i am a fashion designer. gee
     
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click here to view my favorites from the archives. gee

 

 

 

are you a fonts enthusiast? a typophile?
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find the beauty on your daily walk! take time to notice the details of your landscape.
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there is nothing like seeing a great handbag in action.
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plastics are our future. how can you resist plastic? it is so shiny and pleasing. I have a penchant for plastics.
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chronicling my quest for the one true
Greek Cup
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have you ever noticed the similarity between nyc fire call boxes and benevolent Kannon, goddess of mercy?
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every design, fashion and art magazine I read lately features some important directional artist making big contributions to their genre. and where do they live? brooklyn!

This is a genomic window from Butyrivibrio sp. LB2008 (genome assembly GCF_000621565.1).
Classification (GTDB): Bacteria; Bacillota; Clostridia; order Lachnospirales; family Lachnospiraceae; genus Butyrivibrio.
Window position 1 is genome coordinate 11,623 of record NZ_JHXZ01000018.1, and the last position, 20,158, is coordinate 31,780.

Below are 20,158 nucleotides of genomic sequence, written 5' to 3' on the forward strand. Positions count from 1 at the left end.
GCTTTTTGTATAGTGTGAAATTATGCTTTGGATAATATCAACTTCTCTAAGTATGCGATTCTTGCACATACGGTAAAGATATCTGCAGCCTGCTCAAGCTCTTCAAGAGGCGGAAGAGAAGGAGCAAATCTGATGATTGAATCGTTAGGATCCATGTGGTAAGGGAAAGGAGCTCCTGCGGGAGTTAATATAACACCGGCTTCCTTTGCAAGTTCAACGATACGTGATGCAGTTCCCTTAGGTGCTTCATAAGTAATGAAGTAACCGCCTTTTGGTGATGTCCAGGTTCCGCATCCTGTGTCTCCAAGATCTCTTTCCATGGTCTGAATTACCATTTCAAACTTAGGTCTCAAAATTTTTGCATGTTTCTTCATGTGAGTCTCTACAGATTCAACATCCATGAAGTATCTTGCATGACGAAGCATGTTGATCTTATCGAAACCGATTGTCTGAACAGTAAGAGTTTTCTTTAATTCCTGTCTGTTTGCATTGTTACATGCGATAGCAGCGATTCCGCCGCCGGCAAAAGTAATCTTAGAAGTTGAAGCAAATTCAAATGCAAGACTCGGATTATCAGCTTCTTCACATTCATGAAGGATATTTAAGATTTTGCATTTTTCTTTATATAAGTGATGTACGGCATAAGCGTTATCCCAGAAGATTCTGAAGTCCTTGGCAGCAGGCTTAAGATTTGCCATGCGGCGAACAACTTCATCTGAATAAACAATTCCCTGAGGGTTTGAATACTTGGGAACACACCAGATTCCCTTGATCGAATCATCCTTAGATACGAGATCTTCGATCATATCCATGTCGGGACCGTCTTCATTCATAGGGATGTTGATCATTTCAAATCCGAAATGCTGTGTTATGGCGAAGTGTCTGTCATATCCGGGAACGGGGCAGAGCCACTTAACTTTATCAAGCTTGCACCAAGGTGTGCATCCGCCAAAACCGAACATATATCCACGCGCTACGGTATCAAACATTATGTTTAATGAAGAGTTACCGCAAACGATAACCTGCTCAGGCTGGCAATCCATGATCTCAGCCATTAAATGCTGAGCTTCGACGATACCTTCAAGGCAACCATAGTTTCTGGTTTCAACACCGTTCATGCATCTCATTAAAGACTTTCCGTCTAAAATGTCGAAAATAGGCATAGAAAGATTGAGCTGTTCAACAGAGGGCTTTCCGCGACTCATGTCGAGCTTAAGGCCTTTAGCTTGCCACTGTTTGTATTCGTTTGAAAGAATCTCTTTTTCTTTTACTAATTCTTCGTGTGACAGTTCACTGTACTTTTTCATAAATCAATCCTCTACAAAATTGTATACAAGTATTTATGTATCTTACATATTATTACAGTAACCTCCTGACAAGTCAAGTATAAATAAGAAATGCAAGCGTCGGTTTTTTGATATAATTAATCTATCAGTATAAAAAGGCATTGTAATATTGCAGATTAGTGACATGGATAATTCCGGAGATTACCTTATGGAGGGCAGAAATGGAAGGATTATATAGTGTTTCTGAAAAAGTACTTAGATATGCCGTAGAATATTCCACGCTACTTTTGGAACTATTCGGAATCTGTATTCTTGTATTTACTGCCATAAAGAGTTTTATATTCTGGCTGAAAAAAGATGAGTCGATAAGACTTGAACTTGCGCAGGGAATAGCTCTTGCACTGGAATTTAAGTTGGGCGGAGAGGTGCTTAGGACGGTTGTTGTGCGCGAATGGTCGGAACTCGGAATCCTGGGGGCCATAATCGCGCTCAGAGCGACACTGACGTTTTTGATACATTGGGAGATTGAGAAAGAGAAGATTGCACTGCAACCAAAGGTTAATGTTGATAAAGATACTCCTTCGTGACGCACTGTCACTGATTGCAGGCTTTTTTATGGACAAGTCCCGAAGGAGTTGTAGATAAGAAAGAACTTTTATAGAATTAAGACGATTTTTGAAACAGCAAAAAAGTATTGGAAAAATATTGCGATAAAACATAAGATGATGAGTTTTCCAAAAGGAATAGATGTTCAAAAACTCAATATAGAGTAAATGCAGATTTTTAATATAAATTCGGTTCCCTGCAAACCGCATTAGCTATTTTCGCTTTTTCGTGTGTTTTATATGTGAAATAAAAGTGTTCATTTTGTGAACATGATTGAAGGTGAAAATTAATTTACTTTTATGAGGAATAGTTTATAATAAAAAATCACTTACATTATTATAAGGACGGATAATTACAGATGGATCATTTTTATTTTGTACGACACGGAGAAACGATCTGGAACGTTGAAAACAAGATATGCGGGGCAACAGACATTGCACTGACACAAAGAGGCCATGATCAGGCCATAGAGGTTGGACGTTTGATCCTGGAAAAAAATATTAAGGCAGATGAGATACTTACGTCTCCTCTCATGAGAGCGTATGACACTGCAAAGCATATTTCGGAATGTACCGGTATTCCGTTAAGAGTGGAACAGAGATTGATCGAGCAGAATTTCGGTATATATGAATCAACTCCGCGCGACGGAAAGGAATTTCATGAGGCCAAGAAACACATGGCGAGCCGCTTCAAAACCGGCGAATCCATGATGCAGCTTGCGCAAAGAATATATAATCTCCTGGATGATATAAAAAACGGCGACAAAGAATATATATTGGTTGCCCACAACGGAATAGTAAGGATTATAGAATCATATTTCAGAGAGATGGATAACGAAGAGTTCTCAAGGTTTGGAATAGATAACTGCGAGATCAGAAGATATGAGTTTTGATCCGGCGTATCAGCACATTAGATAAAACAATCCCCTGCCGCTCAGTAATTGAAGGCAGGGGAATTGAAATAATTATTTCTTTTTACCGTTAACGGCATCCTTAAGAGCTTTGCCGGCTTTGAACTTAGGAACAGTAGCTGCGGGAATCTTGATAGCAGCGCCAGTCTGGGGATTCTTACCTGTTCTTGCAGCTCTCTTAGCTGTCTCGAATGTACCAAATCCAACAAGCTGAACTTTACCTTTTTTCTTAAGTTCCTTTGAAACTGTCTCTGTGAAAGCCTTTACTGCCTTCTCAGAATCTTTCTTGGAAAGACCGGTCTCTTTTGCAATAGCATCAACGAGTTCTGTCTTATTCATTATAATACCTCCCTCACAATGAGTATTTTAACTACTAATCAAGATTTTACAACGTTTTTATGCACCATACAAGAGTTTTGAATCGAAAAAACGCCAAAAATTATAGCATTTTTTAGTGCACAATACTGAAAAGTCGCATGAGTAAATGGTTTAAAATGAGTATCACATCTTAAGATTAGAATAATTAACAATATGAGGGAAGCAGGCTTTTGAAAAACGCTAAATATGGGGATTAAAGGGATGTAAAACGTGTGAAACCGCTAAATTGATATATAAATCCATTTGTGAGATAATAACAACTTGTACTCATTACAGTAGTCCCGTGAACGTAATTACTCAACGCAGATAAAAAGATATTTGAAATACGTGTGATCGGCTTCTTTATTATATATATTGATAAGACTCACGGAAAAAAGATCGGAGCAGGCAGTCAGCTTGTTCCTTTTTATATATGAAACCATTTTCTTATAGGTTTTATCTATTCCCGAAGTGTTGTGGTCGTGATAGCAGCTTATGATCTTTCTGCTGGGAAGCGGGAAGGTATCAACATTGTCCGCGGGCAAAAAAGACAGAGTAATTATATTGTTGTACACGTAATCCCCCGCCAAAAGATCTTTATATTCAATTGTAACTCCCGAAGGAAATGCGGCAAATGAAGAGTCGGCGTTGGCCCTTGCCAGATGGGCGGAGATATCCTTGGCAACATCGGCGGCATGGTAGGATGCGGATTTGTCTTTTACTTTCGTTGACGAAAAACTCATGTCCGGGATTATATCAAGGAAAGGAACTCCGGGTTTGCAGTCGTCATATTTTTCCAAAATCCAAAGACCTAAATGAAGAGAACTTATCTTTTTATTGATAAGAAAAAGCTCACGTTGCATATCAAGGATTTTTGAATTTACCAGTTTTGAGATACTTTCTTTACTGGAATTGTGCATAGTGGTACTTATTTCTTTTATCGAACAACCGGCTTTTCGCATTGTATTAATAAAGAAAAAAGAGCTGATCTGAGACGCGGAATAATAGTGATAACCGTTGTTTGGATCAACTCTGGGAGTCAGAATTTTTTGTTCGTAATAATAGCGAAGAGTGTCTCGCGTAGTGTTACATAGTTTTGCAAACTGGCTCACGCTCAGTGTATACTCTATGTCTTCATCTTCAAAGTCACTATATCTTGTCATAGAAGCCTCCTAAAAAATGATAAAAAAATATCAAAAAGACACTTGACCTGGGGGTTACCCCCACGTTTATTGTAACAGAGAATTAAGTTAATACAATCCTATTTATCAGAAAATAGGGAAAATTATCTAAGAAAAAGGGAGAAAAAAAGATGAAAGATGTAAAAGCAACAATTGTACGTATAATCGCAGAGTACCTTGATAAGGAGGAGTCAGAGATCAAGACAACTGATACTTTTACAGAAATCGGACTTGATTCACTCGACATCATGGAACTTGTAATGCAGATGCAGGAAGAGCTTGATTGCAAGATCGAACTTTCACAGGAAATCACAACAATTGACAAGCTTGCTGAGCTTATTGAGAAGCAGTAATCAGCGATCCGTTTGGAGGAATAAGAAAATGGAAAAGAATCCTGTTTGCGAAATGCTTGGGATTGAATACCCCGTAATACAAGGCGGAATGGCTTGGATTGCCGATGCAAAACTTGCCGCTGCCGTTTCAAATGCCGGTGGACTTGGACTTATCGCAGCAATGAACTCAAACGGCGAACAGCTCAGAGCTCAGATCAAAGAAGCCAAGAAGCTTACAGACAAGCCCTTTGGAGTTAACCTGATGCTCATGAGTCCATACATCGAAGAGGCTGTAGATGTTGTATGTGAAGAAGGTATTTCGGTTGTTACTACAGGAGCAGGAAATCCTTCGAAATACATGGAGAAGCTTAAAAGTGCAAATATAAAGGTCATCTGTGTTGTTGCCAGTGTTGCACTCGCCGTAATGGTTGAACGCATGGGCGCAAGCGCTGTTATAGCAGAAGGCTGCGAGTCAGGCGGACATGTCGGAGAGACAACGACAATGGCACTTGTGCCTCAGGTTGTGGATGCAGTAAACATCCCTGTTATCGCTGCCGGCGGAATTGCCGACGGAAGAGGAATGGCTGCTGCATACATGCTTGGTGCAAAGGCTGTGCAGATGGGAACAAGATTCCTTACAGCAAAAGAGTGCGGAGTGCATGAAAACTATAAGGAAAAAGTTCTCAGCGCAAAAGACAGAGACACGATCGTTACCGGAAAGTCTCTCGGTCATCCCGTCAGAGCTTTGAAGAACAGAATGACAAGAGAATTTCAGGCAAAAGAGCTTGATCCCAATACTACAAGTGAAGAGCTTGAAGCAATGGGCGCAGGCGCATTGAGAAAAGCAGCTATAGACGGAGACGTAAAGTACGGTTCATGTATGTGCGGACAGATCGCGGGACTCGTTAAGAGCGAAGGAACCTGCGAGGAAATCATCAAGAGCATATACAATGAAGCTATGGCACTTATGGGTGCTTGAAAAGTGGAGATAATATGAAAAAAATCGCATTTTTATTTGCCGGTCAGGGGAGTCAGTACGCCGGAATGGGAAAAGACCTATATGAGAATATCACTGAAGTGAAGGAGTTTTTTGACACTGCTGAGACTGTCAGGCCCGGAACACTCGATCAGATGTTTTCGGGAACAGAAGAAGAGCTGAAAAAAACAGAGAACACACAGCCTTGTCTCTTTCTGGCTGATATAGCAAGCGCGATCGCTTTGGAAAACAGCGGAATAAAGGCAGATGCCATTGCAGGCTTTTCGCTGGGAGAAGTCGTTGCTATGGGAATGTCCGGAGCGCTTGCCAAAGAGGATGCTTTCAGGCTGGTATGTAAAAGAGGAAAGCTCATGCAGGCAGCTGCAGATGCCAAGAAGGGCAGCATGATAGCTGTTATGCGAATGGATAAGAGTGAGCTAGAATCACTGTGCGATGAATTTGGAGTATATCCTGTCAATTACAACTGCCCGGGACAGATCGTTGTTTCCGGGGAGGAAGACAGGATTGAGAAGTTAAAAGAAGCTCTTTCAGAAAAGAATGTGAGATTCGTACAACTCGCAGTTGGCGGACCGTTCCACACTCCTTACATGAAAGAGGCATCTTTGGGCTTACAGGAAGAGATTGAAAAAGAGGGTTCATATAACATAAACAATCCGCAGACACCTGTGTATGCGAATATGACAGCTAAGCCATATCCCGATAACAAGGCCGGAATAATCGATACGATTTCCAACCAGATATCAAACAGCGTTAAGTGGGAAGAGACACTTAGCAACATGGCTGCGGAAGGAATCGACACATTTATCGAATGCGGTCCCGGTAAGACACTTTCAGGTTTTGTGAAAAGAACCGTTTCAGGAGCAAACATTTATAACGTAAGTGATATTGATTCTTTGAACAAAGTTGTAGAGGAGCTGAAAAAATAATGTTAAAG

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who says there are no more 'new ideas' in art and design? the newness is in the juxtaposition.
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this is how I really get things done. with my little green co-worker/task-master.
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my clothing & accessories design
east-meets-west minimalism

my site
elaineperlov.com

the look
dressy utilitarian

my concept
useful, economical, modular pieces that can be mix-matched in numerous ways (because why can't fashion be useful and lasting? I think it can!) So I say Maximize your Minimalism!

Satin Karate Belt featured in Dec 06 Real Simple

Voted Best Designer 2006 Style Bakery
'On the Rise'
Awards

Daily Buss Feature

Luckymag.com Feature

in the blog press
midtown lunch
brownstoner
racked
coutorture
the girl who ate everything
coutorture
queens eats
(into) the fray
stylefinds
funky finds
style document
stylefinds
gowanus lounge
far too cute
modish
ethereal bliss
couture in the city
independent luxe
decor 8
funky finds
urban socialite
lady licorice
high fashion girl

more press...

inspiration
furniture (especially chairs from the 50s and 60s), uniforms, repeating patterns, menswear, Oscar Niemeyer, traditional Japanese architecture, the Rimpa School and Ogata Korin's 8-Point Bridge, Matisse, bromeliads, succulents and other waxy flora

particular loves